More importantly, interest rate cuts are still impacting the housing market, as is the recent relaxation of credit conditions for potential borrowers. Fresh supply of new dwelling is about to plummet as the recent falls in building approvals dive which, in concert with strong demand from rapid immigration inflows, is also positive for prices.

While the finish line for the bet is still 2 and a half years away, it seems that 35.0 per cent house price falls are highly improbable and if anything, at the end of 2021, house prices will be higher than when the bet was made!

I wonder what Martin North and Tony Locantro will think of that when it happens?

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How Labor lost the federal election SO badly

Thu, 07 Nov 2019

This article first appeared on the Yahoo Finance website on 20 May 2019 at this link: 

How Labor lost the federal election SO badly

The Coalition did not win the election, Labor lost it.

The tally since 1993 for Labor is a devastating seven losses out of nine Federal elections. By the time of the next election in 2022, Labor will have been in Opposition for 23 of the last 29 years. Miserable.

The reasons for Labor’s 2019 election loss are much more than the common analysis that Labor’s policy agenda on tax reform was a big target that voters were not willing to embrace.

Where the Labor Party also capitulated and have for some time was in a broader discussion of the economy where it failed dismally to counter the Coalition’s claims about “a strong economy”.

In what should have been political manna from heaven for Labor, the latest economic data confirmed Australia to be in a per capita recession. This devastating economic scorecard for the Coalition government was rarely if ever mentioned by Labor leader Bill Shorten and his team during the election campaign.

This was an error.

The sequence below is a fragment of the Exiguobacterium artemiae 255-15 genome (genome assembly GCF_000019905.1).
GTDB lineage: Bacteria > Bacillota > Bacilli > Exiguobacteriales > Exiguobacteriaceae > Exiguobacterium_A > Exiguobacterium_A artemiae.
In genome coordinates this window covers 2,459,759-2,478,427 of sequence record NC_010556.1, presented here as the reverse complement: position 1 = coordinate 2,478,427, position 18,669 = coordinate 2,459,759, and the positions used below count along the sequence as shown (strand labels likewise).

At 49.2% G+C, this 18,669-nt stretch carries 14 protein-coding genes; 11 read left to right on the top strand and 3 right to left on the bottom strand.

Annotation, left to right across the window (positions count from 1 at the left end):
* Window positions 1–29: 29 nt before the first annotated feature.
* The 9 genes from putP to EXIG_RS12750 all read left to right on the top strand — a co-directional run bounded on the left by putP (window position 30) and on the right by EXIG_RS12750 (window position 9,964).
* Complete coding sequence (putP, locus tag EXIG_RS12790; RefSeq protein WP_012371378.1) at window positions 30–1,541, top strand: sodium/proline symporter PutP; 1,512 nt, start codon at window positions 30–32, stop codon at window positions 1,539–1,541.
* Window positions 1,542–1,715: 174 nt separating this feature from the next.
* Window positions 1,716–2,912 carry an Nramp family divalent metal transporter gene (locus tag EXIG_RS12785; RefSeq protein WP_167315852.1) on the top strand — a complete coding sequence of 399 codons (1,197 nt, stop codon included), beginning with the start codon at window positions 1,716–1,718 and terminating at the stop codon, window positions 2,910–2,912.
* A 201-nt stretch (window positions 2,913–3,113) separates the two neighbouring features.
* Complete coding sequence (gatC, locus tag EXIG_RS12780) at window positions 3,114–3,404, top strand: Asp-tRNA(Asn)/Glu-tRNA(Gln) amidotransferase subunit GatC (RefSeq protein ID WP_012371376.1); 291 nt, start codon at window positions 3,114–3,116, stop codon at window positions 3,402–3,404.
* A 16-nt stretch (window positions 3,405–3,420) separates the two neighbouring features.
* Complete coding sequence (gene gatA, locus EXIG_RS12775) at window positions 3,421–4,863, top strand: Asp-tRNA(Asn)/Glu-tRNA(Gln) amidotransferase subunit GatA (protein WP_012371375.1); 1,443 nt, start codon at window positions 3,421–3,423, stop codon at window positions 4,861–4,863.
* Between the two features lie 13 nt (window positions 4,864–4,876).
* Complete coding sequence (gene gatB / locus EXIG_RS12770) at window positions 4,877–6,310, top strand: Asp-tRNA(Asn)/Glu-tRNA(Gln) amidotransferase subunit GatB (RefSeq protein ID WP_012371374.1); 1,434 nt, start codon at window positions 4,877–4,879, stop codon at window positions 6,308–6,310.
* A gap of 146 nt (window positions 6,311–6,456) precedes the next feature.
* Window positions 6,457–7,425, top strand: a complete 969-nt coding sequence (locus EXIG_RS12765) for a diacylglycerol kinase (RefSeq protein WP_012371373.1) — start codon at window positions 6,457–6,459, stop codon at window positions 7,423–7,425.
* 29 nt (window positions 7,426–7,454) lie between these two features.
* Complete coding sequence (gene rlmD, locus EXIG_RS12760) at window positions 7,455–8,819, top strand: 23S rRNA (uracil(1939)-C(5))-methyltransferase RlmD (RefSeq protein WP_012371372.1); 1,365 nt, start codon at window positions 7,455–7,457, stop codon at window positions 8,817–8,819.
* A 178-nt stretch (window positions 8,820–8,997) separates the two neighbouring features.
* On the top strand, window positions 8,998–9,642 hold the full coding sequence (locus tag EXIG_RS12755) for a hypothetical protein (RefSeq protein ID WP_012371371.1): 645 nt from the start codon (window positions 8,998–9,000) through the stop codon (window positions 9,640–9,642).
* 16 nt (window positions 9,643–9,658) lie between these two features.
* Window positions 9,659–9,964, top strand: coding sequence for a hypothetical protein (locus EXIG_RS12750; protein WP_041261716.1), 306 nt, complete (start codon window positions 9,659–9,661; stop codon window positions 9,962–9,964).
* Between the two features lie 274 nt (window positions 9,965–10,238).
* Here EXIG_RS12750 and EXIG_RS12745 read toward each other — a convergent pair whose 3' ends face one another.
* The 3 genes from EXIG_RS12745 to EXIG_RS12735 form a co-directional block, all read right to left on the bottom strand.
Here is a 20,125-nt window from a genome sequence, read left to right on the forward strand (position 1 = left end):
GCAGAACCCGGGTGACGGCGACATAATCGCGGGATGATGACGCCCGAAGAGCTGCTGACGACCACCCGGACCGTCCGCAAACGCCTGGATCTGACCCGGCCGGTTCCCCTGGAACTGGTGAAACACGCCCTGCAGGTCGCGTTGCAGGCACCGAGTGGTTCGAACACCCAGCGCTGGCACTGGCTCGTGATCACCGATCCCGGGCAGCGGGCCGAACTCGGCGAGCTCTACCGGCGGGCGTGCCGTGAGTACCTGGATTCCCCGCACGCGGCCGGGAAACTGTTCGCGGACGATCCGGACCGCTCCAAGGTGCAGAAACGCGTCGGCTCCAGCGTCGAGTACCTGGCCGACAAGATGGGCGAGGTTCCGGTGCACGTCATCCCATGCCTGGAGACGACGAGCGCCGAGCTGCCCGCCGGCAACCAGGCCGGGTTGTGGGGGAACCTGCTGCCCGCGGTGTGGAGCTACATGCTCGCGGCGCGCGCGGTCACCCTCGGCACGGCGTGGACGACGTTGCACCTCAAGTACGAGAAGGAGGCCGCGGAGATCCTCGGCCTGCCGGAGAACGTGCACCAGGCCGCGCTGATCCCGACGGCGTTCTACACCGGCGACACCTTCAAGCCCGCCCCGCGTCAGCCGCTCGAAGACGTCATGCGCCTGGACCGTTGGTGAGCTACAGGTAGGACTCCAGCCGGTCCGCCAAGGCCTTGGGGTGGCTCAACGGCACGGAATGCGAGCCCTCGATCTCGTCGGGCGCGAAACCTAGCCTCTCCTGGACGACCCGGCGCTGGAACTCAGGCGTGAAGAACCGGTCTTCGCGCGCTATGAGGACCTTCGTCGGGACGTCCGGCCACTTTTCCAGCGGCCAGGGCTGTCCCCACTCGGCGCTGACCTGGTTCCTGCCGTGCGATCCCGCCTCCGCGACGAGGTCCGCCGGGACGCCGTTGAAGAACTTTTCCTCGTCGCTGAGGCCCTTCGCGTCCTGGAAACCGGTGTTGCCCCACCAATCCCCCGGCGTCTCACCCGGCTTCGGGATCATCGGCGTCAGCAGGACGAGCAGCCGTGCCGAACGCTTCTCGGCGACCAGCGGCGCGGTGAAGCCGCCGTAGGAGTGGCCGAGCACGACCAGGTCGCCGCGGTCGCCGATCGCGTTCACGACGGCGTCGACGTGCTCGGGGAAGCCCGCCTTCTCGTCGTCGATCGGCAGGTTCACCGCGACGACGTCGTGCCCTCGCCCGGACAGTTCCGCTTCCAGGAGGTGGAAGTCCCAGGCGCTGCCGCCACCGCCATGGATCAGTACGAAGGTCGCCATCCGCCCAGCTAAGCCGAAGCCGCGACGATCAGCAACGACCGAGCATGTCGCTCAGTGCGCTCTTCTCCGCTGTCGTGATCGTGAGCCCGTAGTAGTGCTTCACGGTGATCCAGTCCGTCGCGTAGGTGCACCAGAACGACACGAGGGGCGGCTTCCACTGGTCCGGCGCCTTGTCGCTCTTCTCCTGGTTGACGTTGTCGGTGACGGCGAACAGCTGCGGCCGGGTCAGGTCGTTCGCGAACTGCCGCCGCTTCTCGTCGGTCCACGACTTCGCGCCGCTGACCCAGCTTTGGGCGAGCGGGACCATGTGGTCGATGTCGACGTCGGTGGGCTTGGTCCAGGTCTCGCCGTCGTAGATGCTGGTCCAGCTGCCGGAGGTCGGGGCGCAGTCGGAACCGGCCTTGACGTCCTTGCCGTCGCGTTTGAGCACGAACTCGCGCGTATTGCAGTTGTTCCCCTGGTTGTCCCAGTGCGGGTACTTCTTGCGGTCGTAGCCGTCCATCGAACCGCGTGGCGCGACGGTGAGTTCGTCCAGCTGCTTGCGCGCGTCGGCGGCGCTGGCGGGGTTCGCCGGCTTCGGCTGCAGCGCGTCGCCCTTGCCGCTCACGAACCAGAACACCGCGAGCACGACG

If Labor spoke of the “per capita recession” as much as the Coalition mentioned a “strong economy”, voters would have had their economic and financial uncertainties and concerns confirmed by an elevated debate on the economy based on facts.

This parlous economic position could have been cited by Labor for its reform agenda.

Why animals are a crucial part of the Australian economy

Thu, 07 Nov 2019

This article was written on 31 October 2019: It was on the Yahoo Finance website at this link: 


Why animals are a crucial part of the Australian economy

Animals are a critical part of the Australian economy, either for food, companionship or entertainment.

But every month, millions of sheep, cattle, pigs, chickens, fish and other animals are bred and then killed. Most of them are killed in what we define as ‘humane’, but no doubt tens of thousands are horribly mistreated, as are a proportion of the animals we keep as pets.

Animals are slaughtered to provide food for human food consumption, to feed other animals (your cats and dogs are carnivorous) and for fertiliser.

The Australian Bureau of Statistics collects a range of data on animal slaughterings and the most recent release of the Livestock and Meat data release included the following facts.